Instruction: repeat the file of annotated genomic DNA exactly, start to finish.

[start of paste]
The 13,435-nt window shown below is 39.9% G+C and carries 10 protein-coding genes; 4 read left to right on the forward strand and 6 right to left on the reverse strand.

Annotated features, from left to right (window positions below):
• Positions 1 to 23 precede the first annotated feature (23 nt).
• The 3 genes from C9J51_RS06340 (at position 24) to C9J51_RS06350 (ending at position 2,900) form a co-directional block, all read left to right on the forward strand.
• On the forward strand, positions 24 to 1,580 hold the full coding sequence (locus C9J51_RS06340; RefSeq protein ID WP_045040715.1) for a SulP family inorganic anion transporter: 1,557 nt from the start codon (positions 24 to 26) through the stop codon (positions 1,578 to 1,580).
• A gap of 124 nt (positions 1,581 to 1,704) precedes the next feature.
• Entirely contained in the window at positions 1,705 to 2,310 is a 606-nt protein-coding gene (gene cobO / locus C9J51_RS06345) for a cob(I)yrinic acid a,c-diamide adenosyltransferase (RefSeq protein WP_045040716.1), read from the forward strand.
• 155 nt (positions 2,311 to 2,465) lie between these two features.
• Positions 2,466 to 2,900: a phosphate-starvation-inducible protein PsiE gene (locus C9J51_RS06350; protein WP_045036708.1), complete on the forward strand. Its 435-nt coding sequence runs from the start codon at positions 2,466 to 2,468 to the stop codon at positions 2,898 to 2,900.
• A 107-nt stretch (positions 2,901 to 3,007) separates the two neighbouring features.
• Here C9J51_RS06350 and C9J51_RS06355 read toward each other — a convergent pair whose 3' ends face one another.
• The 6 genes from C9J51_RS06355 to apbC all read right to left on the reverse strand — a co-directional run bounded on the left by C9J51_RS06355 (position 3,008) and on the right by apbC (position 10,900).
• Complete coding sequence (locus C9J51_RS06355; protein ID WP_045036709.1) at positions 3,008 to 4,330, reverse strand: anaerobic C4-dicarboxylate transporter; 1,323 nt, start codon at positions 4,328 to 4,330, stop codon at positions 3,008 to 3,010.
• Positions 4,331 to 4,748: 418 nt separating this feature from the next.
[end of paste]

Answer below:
The 13,435-nt window shown below is 39.9% G+C and carries 10 protein-coding genes; 4 read left to right on the forward strand and 6 right to left on the reverse strand.

Annotated features, from left to right (window positions below):
• Positions 1 to 23 precede the first annotated feature (23 nt).
• The 3 genes from C9J51_RS06340 (at position 24) to C9J51_RS06350 (ending at position 2,900) form a co-directional block, all read left to right on the forward strand.
• On the forward strand, positions 24 to 1,580 hold the full coding sequence (locus C9J51_RS06340; RefSeq protein ID WP_045040715.1) for a SulP family inorganic anion transporter: 1,557 nt from the start codon (positions 24 to 26) through the stop codon (positions 1,578 to 1,580).
• A gap of 124 nt (positions 1,581 to 1,704) precedes the next feature.
• Entirely contained in the window at positions 1,705 to 2,310 is a 606-nt protein-coding gene (gene cobO / locus C9J51_RS06345) for a cob(I)yrinic acid a,c-diamide adenosyltransferase (RefSeq protein WP_045040716.1), read from the forward strand.
• 155 nt (positions 2,311 to 2,465) lie between these two features.
• Positions 2,466 to 2,900: a phosphate-starvation-inducible protein PsiE gene (locus C9J51_RS06350; protein WP_045036708.1), complete on the forward strand. Its 435-nt coding sequence runs from the start codon at positions 2,466 to 2,468 to the stop codon at positions 2,898 to 2,900.
• A 107-nt stretch (positions 2,901 to 3,007) separates the two neighbouring features.
• Here C9J51_RS06350 and C9J51_RS06355 read toward each other — a convergent pair whose 3' ends face one another.
• The 6 genes from C9J51_RS06355 to apbC all read right to left on the reverse strand — a co-directional run bounded on the left by C9J51_RS06355 (position 3,008) and on the right by apbC (position 10,900).
• Complete coding sequence (locus C9J51_RS06355; protein ID WP_045036709.1) at positions 3,008 to 4,330, reverse strand: anaerobic C4-dicarboxylate transporter; 1,323 nt, start codon at positions 4,328 to 4,330, stop codon at positions 3,008 to 3,010.
• Positions 4,331 to 4,748: 418 nt separating this feature from the next.